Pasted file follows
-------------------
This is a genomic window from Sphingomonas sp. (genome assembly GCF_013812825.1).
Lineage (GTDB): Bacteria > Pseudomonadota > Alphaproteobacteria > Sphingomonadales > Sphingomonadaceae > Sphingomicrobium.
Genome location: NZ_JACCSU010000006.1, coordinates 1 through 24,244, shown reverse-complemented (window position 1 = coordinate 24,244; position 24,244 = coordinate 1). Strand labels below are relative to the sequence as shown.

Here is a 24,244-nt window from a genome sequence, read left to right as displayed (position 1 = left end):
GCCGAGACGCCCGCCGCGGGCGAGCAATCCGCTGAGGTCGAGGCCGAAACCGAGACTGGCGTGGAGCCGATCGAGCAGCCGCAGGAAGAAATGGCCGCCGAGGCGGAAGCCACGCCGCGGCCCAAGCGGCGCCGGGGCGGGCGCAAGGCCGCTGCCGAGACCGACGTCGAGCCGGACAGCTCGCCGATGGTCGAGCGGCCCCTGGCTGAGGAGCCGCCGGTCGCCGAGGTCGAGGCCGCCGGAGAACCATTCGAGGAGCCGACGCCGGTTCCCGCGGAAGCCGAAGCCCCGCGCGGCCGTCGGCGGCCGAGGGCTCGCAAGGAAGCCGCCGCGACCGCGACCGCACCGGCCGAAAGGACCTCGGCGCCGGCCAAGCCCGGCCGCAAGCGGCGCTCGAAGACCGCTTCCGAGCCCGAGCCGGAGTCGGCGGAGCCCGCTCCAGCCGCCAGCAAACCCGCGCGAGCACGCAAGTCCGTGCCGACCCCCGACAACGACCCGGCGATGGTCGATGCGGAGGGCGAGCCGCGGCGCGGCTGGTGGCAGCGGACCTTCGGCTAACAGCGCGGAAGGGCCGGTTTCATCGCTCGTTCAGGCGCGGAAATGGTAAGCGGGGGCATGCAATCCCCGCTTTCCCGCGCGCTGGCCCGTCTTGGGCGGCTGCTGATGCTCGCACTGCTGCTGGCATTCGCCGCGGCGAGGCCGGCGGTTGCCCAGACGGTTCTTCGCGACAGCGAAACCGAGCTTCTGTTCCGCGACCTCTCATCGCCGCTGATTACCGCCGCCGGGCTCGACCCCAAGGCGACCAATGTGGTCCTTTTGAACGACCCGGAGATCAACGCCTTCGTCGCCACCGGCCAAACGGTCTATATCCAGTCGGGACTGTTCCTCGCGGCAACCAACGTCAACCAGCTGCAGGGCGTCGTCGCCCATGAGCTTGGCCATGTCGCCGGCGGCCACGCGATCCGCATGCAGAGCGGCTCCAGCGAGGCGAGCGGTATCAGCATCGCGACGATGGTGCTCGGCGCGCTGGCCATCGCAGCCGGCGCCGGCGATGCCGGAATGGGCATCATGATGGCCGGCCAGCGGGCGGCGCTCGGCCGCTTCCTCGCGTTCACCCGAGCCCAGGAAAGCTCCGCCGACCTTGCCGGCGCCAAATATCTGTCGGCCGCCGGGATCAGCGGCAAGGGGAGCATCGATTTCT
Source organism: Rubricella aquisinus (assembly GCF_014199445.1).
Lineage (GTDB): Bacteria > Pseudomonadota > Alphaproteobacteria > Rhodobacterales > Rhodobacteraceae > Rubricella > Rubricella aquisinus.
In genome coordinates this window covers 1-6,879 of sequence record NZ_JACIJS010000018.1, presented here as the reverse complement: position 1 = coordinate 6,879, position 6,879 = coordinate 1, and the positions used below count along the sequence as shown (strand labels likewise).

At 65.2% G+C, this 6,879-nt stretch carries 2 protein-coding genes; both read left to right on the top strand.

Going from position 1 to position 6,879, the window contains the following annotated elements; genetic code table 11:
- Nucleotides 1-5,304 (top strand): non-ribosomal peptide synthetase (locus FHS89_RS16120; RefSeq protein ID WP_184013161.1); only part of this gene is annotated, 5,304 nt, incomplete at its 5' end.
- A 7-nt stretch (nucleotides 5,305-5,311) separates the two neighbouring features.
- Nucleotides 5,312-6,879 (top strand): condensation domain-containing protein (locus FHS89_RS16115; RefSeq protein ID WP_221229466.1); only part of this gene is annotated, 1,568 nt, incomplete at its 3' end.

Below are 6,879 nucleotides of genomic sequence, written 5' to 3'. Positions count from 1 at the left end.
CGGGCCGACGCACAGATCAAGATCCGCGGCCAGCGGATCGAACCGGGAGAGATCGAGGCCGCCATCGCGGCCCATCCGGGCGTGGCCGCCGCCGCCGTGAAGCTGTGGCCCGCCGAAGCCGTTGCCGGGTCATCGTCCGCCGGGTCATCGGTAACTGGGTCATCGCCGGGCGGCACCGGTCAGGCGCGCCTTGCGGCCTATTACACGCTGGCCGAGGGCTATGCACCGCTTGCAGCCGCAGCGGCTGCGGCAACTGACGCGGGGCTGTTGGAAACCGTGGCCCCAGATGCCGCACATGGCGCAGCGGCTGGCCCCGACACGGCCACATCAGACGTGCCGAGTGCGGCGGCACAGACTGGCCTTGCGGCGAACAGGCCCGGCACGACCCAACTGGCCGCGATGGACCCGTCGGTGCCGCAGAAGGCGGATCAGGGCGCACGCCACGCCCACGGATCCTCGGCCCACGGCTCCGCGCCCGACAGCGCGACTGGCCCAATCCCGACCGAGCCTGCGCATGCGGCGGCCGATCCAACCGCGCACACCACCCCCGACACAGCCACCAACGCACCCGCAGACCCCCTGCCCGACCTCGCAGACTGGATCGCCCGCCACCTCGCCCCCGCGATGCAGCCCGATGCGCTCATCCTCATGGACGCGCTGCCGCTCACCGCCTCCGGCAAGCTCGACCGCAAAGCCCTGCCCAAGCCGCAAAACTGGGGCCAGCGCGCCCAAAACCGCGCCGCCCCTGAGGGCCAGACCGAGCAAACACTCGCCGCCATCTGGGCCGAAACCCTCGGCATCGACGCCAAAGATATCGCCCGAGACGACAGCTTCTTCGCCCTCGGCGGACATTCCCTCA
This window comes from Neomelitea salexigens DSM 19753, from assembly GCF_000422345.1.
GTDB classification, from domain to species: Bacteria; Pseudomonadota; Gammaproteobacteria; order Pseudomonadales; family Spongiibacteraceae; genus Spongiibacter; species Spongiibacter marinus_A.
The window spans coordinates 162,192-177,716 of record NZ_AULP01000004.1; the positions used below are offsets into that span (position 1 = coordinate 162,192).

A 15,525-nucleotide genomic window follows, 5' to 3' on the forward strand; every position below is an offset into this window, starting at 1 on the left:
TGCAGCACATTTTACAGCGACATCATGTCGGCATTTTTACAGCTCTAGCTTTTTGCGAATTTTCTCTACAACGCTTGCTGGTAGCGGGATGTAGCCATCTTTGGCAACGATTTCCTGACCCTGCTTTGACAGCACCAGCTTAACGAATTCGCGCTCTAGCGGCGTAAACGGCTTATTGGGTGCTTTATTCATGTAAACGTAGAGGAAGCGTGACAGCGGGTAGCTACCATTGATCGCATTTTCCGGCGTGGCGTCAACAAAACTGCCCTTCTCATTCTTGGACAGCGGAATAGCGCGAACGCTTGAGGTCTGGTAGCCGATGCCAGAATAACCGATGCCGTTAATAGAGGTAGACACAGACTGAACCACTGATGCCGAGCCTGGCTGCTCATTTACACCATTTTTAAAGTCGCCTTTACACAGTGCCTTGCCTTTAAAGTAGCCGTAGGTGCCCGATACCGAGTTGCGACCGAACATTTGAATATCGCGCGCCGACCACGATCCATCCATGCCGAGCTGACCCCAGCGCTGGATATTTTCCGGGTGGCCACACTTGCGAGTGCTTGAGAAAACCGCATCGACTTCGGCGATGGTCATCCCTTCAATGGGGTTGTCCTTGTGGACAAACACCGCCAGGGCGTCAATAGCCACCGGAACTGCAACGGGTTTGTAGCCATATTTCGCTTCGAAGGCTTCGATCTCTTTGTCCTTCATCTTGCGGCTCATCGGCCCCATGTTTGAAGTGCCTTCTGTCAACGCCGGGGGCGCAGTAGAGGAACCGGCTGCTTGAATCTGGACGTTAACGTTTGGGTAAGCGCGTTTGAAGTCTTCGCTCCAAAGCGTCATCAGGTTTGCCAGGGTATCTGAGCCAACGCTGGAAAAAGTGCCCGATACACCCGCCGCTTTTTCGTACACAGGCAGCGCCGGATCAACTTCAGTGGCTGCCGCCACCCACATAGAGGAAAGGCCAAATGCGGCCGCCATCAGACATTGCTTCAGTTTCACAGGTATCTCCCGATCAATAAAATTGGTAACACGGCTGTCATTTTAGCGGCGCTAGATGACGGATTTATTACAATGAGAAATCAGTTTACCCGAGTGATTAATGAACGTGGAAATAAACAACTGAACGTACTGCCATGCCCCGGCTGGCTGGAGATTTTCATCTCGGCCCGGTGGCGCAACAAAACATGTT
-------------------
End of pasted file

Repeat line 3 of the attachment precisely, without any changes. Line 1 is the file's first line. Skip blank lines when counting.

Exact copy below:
Genome location: NZ_JACCSU010000006.1, coordinates 1 through 24,244, shown reverse-complemented (window position 1 = coordinate 24,244; position 24,244 = coordinate 1). Strand labels below are relative to the sequence as shown.